Why Coronavirus Should Impact the Way Spas Do Business – Part 1
“Introspection is always retrospection.” – Jean-Paul Sartre
In the past several weeks the world has been hit with a pandemic, the magnitude of which has not been experienced before in our lifetime. Coronavirus (COVID-19) is causing financial strife across most industries and currently, there is no end in sight.
Particularly hard hit has been the global spa and hospitality industry. According to Chip Rodgers, President at the American Hotel and Lodging Association, “The coronavirus will have a more severe economic impact on the hotel industry than 9/11 and the 2008 recession combined”.
Overall, the hotel industry expects 4 million jobs to be lost even if occupancy rates climb up to 30 or 35 percent by the end of the year.
A projected $355 billion decline in travel spending — transportation, lodging, retail, attractions, and restaurants will deliver an $809 million hit to the U.S. economy and cost 4.6 million travel-related jobs, says the U.S. Travel Association.
Global spas are at the center of an eco-system that includes Consumers, the Travel Industry, Media and Public Relations, Government, Shareholders, and internal Team Members and Staff. The best strategies will factor each of these elements into the mission and goals of the spa.
Rupert Schmid Co-CEO of Biologique Recherche stated-
“Big exogenous shocks and personal illnesses lend themselves to personal reflection and deep introspection. Being exposed to fragility often leads to more empathy, to a greater ability to co-operate and to understand the need of others”.
When this is all over, said Rupert, we’ll be more aware of three things: (1) the need to co-operate, (2) the necessity to substitute faceless consumerism with human interaction and (3) the fact that things can go wrong very fast.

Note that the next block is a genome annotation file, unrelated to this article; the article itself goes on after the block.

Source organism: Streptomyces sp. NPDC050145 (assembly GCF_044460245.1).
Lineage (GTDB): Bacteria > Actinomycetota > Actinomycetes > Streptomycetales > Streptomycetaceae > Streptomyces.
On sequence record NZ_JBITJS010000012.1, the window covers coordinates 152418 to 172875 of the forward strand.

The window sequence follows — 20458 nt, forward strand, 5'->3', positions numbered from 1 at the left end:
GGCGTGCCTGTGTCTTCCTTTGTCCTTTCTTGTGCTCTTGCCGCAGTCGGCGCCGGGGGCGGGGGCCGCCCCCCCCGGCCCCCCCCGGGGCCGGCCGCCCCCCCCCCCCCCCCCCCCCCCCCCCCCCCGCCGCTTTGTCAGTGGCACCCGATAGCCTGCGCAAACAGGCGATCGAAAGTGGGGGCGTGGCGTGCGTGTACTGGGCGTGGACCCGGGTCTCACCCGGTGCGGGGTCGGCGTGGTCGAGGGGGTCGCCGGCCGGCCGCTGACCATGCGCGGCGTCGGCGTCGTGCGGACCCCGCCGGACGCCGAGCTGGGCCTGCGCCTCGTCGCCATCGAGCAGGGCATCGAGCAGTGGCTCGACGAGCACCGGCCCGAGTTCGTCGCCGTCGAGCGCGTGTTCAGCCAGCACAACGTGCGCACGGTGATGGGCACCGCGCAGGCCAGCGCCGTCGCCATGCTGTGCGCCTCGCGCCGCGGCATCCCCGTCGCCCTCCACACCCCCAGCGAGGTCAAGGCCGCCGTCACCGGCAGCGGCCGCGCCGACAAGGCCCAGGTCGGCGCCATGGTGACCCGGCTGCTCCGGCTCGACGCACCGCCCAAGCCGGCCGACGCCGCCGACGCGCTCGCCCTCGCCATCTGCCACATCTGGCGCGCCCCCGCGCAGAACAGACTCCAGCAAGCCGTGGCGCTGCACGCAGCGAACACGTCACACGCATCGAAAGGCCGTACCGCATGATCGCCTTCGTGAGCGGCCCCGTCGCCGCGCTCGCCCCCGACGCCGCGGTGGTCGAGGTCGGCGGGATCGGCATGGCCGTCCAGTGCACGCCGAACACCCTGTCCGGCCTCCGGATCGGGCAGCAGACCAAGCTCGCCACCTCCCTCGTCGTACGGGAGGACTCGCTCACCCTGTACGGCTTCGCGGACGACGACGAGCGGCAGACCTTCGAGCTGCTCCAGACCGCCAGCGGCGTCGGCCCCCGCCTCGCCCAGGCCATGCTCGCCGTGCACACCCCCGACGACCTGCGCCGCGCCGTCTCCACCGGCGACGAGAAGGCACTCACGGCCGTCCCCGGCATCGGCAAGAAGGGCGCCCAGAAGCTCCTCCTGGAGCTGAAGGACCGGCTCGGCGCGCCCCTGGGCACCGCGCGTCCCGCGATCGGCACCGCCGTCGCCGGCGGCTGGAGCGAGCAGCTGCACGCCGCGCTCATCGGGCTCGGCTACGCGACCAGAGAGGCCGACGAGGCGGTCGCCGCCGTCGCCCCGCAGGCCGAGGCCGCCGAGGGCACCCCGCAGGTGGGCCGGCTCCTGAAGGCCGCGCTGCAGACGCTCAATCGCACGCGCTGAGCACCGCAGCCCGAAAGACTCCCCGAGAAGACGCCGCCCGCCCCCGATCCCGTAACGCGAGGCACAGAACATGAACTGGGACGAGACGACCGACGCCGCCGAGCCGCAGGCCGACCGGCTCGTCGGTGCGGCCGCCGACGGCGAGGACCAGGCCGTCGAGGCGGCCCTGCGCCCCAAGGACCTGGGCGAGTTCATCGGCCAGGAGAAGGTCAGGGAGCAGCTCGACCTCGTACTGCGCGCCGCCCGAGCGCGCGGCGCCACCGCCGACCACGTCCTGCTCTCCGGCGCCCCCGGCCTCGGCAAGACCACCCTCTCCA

Jeremy McCarthy, Group Director of Spa & Wellness at Mandarin Oriental Hotel Group shared an insightful piece on “Practical Optimism for Difficult Times”. This means accepting the difficult reality, while simultaneously imagining how things can get better. It’s a great perspective.
I spoke with an award-winning spa in America that continues to thrive even during the coronavirus crisis. Their secret sauce?
E-commerce is currently their primary revenue stream. In the first two weeks after coronavirus hit the US, their online product sales tripled. Gift certificate sales remain robust although unlike in the past they are designated for products rather than services.
This means staff will be compensated during this forced layoff. The spa continues to engage daily with clients and fans primarily on Instagram, posting pictures of their activities at home and how they’re filling their free time trying new skin and body treatments. The spa optimistically began accepting bookings this week beginning March 27. They are already booked 30 days in advance.
Another top-flight spa is also expanding its online game. They are providing complimentary virtual consultations and virtual facials. To help boost conversions the spa is providing free shipping on all of their products.
There are some critical questions C-suite executives and global spa managers should be answering during this downtime. These include:
“How do we get to the level of this spa from where we are now?”
“How can we expand our reach to new generations of travelers?”
“What are we doing to make internal improvements in our systems and processes so that we can operate more efficiently and profitably?”
At Moontide Consulting we’ve been discussing these ideas for years with some of the top spas in the world.
In Part Two of this 4-part weekly blog series, we will discuss the importance of engagement. This means connecting and communicating with guests, therapists, and management to create a crisis-resistant revenue stream.
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